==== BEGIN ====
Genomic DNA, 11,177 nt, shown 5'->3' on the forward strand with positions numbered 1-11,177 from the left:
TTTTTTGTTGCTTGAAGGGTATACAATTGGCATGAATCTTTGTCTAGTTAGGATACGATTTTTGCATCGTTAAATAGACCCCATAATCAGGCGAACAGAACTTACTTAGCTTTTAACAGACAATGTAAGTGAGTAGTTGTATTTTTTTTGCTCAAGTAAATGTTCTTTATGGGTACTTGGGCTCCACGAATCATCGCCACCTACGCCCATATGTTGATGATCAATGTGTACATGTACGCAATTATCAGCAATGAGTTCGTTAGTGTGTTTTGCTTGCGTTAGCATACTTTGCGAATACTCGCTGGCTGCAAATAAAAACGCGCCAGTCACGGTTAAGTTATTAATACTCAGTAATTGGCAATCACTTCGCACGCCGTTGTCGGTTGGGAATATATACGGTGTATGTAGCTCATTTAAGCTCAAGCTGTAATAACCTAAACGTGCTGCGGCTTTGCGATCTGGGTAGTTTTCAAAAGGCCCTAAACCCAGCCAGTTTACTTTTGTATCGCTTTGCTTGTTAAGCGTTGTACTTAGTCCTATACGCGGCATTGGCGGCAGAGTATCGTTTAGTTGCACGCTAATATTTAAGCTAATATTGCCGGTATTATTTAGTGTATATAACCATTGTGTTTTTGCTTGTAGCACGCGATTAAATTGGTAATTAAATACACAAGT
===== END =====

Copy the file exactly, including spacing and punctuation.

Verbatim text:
Genomic DNA, 11,177 nt, shown 5'->3' on the forward strand with positions numbered 1-11,177 from the left:
TTTTTTGTTGCTTGAAGGGTATACAATTGGCATGAATCTTTGTCTAGTTAGGATACGATTTTTGCATCGTTAAATAGACCCCATAATCAGGCGAACAGAACTTACTTAGCTTTTAACAGACAATGTAAGTGAGTAGTTGTATTTTTTTTGCTCAAGTAAATGTTCTTTATGGGTACTTGGGCTCCACGAATCATCGCCACCTACGCCCATATGTTGATGATCAATGTGTACATGTACGCAATTATCAGCAATGAGTTCGTTAGTGTGTTTTGCTTGCGTTAGCATACTTTGCGAATACTCGCTGGCTGCAAATAAAAACGCGCCAGTCACGGTTAAGTTATTAATACTCAGTAATTGGCAATCACTTCGCACGCCGTTGTCGGTTGGGAATATATACGGTGTATGTAGCTCATTTAAGCTCAAGCTGTAATAACCTAAACGTGCTGCGGCTTTGCGATCTGGGTAGTTTTCAAAAGGCCCTAAACCCAGCCAGTTTACTTTTGTATCGCTTTGCTTGTTAAGCGTTGTACTTAGTCCTATACGCGGCATTGGCGGCAGAGTATCGTTTAGTTGCACGCTAATATTTAAGCTAATATTGCCGGTATTATTTAGTGTATATAACCATTGTGTTTTTGCTTGTAGCACGCGATTAAATTGGTAATTAAATACACAAGT